The Crossbuster guys made a Christmas record? This is a gag, right? Well...
All right, so, full disclosure: I’ve got a little Christmas music problem. Sometime around September, I start scouring the cobwebs of Amazon for cheap holiday tunes; the strange, the sublime, anything to boost my ridiculous playlist. I’m especially up for the fringe stuff, but I like it all: radio shows from the ‘40s, bebop carols, modern originals from the sincere (“Fairytale of New York”) to the cheesy (“Christmas Wrapping”) and the cynical (“I Believe in Father Christmas”).
I’m not a total schlub—you’ll never find synthy pap from Carrie Underwood and her ilk on MY iPod, thank you very much, and I’m the first to admit that most songs with “Santa” in the title are nigh unlistenable. But when December rolls around, I still find holiday music an essential ingredient which, along with sprigs of holly and Linus explaining what Christmas is all about, helps me cast aside all world-weariness and feel something like a kid again for a couple weeks.
But I’m fully aware that there’s nothing remotely cool about my habit. Even the hippest Christmas song (“Christmas Night in Harlem”, maybe) is still pretty square, dad. So when a buncha punk-pioneer anti-churchites like Bad Religion put out a Christmas disc, especially one full of churchy songs like “O Come O Come Emanuel” and “What Child is This”, I have to assume they’re putting me on, calling me out for being the dork that I am.
But I’m fine with that. Holiday tunes, after all, have maybe a four-week life-window each year –- even I’m not loony enough to bust out A Christmas Gift for You From Phil Spector in July – and most are played once and put away forever come January. But punks who release songs about tidings of comfort and joy are really putting themselves out on a limb, especially when they’ve made a career of reminding us life is hell and LA is burning. As a concept, Christmas Songs screams “novelty punk”, and that’s a muddy zone indeed, one designated for bargain bins and posers (it only takes one misplaced smirk to turn “Slack Motherfucker” into “Why Don’t You Get a Job”). The very idea that Bad Religion has released a Christmas album is good enough for a cheap laugh or two – do you even need to listen to the record?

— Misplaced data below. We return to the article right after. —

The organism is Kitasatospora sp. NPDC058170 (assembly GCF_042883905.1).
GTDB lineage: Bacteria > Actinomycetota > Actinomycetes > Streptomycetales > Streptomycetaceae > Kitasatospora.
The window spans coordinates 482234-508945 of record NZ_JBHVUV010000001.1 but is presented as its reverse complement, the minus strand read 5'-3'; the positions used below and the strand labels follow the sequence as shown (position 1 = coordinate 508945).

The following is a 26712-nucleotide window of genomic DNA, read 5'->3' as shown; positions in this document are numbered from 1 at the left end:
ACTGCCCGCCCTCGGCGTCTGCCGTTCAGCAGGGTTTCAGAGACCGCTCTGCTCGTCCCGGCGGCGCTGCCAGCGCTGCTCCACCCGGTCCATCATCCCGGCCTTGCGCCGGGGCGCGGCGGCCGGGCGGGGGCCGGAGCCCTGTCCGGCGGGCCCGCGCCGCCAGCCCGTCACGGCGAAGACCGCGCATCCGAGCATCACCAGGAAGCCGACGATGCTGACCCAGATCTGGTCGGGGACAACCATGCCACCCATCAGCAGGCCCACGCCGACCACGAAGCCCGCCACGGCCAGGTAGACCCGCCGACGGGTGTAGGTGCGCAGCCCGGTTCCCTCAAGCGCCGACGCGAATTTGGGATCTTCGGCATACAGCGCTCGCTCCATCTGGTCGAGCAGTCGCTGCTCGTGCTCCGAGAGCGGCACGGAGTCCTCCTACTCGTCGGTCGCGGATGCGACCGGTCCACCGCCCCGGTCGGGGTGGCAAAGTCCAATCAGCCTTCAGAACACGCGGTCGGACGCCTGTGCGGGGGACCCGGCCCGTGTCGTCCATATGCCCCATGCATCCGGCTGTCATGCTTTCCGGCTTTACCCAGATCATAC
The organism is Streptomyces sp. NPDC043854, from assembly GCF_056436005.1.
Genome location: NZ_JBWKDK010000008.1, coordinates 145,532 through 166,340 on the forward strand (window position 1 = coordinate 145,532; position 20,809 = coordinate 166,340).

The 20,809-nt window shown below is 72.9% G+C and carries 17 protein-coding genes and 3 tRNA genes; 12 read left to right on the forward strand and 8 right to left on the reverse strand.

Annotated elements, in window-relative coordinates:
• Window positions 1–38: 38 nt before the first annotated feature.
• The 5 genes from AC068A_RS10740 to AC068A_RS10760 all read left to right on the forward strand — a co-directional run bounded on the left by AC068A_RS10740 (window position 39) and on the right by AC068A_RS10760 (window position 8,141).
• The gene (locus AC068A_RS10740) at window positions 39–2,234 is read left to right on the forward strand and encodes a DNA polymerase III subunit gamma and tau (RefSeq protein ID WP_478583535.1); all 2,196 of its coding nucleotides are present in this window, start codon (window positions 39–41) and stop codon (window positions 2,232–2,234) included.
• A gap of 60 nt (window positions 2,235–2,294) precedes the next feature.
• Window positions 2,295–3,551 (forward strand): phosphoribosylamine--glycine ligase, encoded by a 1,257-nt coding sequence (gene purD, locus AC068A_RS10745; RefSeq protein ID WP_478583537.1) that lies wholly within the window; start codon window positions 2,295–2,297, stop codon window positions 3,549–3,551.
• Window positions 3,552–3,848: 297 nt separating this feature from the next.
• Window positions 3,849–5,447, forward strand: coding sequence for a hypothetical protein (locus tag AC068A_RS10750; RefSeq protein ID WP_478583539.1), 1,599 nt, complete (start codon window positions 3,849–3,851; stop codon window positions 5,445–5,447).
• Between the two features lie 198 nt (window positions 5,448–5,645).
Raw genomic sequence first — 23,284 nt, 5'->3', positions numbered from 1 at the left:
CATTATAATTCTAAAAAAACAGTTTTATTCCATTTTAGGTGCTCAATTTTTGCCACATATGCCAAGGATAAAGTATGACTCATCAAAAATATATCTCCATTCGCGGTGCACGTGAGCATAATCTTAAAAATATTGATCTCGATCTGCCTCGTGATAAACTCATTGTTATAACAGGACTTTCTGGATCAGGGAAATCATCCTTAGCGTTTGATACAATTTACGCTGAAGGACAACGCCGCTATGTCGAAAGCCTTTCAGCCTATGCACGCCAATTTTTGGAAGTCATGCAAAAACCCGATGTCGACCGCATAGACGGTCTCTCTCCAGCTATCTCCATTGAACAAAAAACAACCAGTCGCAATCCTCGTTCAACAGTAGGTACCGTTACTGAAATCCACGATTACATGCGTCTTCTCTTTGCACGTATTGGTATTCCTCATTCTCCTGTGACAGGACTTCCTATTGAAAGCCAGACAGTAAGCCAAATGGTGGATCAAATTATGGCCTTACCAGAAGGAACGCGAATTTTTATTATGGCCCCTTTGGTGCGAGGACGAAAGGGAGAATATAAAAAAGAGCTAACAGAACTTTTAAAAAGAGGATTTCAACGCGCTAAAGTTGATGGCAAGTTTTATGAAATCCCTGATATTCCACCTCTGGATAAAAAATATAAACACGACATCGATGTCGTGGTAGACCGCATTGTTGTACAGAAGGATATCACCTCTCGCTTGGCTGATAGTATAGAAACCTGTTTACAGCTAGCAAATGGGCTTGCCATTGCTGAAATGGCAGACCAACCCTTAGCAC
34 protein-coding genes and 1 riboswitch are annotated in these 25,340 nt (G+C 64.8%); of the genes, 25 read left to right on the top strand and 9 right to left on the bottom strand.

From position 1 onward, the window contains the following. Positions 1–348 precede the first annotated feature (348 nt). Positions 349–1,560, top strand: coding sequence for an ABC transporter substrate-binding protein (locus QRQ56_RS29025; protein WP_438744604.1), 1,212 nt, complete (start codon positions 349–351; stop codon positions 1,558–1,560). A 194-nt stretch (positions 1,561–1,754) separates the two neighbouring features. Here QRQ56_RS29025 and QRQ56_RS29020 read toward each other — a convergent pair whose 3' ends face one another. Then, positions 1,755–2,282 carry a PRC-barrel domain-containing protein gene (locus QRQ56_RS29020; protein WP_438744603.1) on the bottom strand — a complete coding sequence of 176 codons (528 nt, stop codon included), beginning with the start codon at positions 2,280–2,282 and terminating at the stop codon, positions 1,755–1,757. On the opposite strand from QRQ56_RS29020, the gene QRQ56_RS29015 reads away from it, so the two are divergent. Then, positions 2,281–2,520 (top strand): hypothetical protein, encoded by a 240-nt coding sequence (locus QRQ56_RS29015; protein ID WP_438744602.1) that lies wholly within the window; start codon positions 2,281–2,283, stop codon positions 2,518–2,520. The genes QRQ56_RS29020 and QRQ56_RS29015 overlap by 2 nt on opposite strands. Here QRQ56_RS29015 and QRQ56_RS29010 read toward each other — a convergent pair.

You do. Because Christmas is awesome, Bad Religion is still pretty damn good and two great tastes go great together. Greg Graffin, Ph.D and the boys plow through nine songs (including an unnecessary remix of 1993’s “American Jesus”) in just 19 minutes, with amps turned to 11 and tempos a-blazin’ while managing to treat each cut like a real song, not just an easy target. There’s a minimum of fuss –- some sleighbells here, some handclaps there –- but it’s mostly Bad Religion just doing their bone-punks-n-harmony thing, allowing us to acknowledge the music behind “Angels We Have Heard on High” wouldn’t be all that out of place on New Maps of Hell.
They kick off the set with “Hark the Herald Angels Sing”, which opens with the vocal triads we’ve come to expect from Bad Religion, and you know what? The damn thing sounds like rock and roll, with a great snarky lead from Graffin, killer changes and a melody better than anything the Fleshtones ever puked up. They not only put just enough thought into the arrangement, but they even solve the rhyming problems that have been plaguing every church choir for decades (“proclaim” with “Bethlehem”, for one) without changing a word.
And that’s how it goes on Christmas Songs. Highlights include the thundering drums of “O Come All Ye Faithful”, the Ramones-tribute attack and sunny harmonies of “White Christmas”, the “Running Scared”-rhythms of “The Little Drummer Boy” and ah, hell with it, they’re all good. It’s goddamn Bad Religion playing goddamn Christmas songs and sounding like they’re having a great time doing it. If you’ve read this far, you know this album’s for you… what are you waiting for?
But what about that remix of “American Jesus”? Sure, it’s a little punchier here than it was on Recipe for Hate, but it’s the same recording, the same faceslap to countrymen who use religious institutions to justify our wicked American ways. So it’s here to provide a little perspective, to remind us that Bad Religion are still the Band of the Crossbuster, that the whole album is a goof and these evil little songs provide the soundtrack to a corrupt and false holiday…right?
If so, the band is being awfully insecure. But remember, the last line of “American Jesus” is “I’m fearful that he’s inside me,” so maybe Bad Religion simply want to acknowledge that we ‘Murrkin punks like to have it both ways –- we bash the mind-controlling fascism of religious institutions, but we still get all squooshy at the smell of a Christmas tree. And maybe that’s okay. Sure, Christmas Songs is a goof, it’s a gag, it’s a wicked little joke to play on your mom when she asks you to put some music on while she trims the tree, maybe that one with John Denver and Miss Piggy. But I betcha I’ll be playing it next December, and the December after that. And you will too. Hey, don’t judge. It’s Christmas.
P.S. You’re still not forgiven for “Falling in Reverse”, Gurewitz. Not by a long shot.
// Sound Affects
"The man whose songs were recorded by Johnny Cash, Alan Jackson, Ricky Skaggs, David Allan Coe, The Highwaymen, and countless others succumbs to time’s cruel cue that the only token of permanence we have to offer are the effects of shared moments and memories.READ the article